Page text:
White Sourdough Bread


When you target a high hydration loaf (and this one is 80% hydration) you need to have a bit of understanding about how the dough behaves and what you need to do. I did high hydration loaves before and they were a total mess. They almost all finished in a bread pan to avoid having a flat bread on my stone.
But the dough handling is a continuous learning process. You learn specific techniques and the dough behaves much better. These techniques must be applied by yourself many times in order to develop the right skills and the right eye.
Although I bake sourdough breads for more than 6 years, I still feel myself a novice. And yes, during these years I made tasty and beautiful breads. Did I take out the best flavors from the flours? Did I raised them to their maximum potentials? Probably not, but I learn with every single bake. And you know that feeling, you feel today smarter than yesterday.
Yes, this is an 80% hydration dough and I honestly say that I didn't feel this at all. With a good strong flour, with a proper autolyse, with the right kneading and folding techniques it looks like a piece of cake. This challenges me to try an even higher hydration dough, and I know that one day I will try again my limits.
For the moment I enjoy this lovely bread made with my own hands ....


Preferment: (total 369g)

Final dough
  • 639g strong wheat flour
  • 89g rye flour
  • 529g water
  • 15g salt
  • the above preferment (369g)


  1. [Day 1, Friday, 22:00] Scaling. Start by measuring ingredients. You can measure in advance all ingredients, including the ones for the final dough. I was lazy in the evening and I measured only the ones needed for the preferment.
  2. [Day 1, Friday, 22:00] Mix preferment. Mix all ingredients for the preferment. Cover it and let it stand at room temperature until the next day. That will be around 13 hours.
  3.  [Day 2, Saturday, 11:00] Mix water + flours. Mix only the flours with water until well combined. Do not knead at this stage, just insure there is no unincorporated dry flour resting in the bowl and that's it. I did the mixing manually but you can also do it with a standing mixer. I used water at room temperature and let the dough warm slowly in a bread proofer set at 24ºC. If you have 24ºC in your kitchen than you do not need a proofer. You'll just need to cover the bowl with a lid, plastic bag, shower cap or just a plate to avoid the dough to dry at its surface.
  4. [Day 2, Saturday, 13:00] Preferment. Add the preferment over the dough and knead for 10 minutes.  I put the bowl back in the proofer without covering it as the proofer already insures a proper humidity. Let the dough relax there for 45 minutes.
  5. [Day 2, Saturday, 13:45] Salt. Incorporate the salt and knead for 5 minutes more. Then, put the dough back in the proofer and let it relax for 45 minutes.
  6. [Day 2, Saturday, 14:30] Divide and Stretch and Fold. Take the dough out of the bowl, put it on the slightly wet table board and divide it in 2. Stretch and fold each piece on the board and place them in squared glass bowls. Place them in the proofer and and let them sit for 30 minutes.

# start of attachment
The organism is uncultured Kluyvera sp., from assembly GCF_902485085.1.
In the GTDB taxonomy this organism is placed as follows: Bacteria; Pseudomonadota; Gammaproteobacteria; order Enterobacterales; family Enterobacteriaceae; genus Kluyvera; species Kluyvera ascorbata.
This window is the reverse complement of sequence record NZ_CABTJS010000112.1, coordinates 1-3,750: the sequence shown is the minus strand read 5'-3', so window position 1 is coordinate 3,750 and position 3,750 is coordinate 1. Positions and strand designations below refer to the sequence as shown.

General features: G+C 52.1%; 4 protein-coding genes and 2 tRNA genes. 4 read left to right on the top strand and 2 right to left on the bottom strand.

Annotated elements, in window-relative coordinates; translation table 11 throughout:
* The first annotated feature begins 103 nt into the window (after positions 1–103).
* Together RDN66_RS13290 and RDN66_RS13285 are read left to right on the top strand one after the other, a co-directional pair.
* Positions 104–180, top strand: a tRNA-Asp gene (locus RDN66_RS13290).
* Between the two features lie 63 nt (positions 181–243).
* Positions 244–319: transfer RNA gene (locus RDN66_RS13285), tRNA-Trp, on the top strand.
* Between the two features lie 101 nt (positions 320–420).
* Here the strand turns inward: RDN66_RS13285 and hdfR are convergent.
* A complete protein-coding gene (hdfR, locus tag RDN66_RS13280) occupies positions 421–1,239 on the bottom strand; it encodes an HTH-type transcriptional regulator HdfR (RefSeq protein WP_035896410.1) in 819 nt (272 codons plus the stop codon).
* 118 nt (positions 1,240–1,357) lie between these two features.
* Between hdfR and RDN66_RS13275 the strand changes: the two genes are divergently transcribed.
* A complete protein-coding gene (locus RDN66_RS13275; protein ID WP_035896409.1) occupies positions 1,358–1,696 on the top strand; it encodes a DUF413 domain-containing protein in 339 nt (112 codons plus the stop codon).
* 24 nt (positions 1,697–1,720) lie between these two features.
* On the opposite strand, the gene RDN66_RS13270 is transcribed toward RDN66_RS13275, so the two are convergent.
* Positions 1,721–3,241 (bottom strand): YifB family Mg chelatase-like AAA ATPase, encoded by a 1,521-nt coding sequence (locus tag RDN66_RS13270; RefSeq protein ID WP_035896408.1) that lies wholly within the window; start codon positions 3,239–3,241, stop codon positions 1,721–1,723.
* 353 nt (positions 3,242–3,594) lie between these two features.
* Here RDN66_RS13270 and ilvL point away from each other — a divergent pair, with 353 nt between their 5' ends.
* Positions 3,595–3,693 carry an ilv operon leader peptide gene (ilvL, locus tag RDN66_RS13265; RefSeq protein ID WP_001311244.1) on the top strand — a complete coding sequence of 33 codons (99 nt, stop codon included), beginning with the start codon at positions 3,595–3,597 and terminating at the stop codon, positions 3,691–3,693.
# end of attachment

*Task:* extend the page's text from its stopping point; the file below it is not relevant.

7. [Day 2, Saturday, 15:00] Lamination. Take each piece out of the bowls and do the lamination. Let the dough rest for 30 minutes in the proofer. 
  8. [Day 2, Saturday, 15:30] Coil fold 1. I start now a set of 3 coil folds performed straight in the bowl. I do the first coil fold set in each squared glass bowl and let them sit for 30 minutes in the proofer.
  9. [Day 2, Saturday, 16:00] Coil fold 2.  Do a second set of coil folds in the squared bowls. I let them sit for 30 minutes in the proofer.
  10. [Day 2, Saturday, 16:30] Coil fold 3. Do a third set of coil folds for each dough. I let them sit for 30 minutes in the proofer.
  11. [Day 2, Saturday, 17:30] Shape the loaves on the lightly floured board. Place the dough face down into well floured bannetons. Repeat the proces for the second piece of dough. Put the bannetons in the proofer for 30 minutes before covering them with a shower cap and placing them in the fridge for 15 hours. This timing doesn't have to be exact. They can stay in the fridge between 14-20 hours without being overproved. Just be sure of the temperature inside your fridge to be around 4-5ºC.
  12. [Day 3, Sunday, 9:00] Score. Before scoring you need to heat the oven with a baking stone inside until it reaches 270ºC. This takes about 45 minutes for me. Under the stone, I place some lava rocks in an old pan that I'll use to create steam.
    Take the dough out from the fridge and reverse the banneton on a pizza peel. I use a custom made one covered with linen that slides in the oven. Score the bread with an incision of 1-2cm deep.  Immediately after, slide the loaves into the oven.
  13. Bake in the preheated oven at 270ºC on the hot stone for 15 minutes. For steaming, I pour 150g of hot water on the hot lava rocks to create steam. Close the oven door as quickly as possible to capture the steam inside. Be careful at this step as the hot steam can cause burns. As a trick, I use a teapot to pour water far from the hand.
    No ventilator is turned on in the oven in this first phase as I need to keep the steam inside the oven.. 
  14. After these 15 minutes, I reduce the temperature to 230ºC, turn on the ventilator of the oven to release the steam and continue to bake for 30 minutes.     
  15. [Day 3, Sunday, 9:45] Cool. The bread needs to cool for at least 2 hours until it reaches the room temperature. The cooking process continues slowly even after taking the bread out of the oven, so this is why it is important to not skip this step and to resist cutting it too early. If you can, of course...
  16. [Day 3, Sunday, 11:45] Cut. Now is the big moment to see the crumb after cutting. Can you resist tasting it? 


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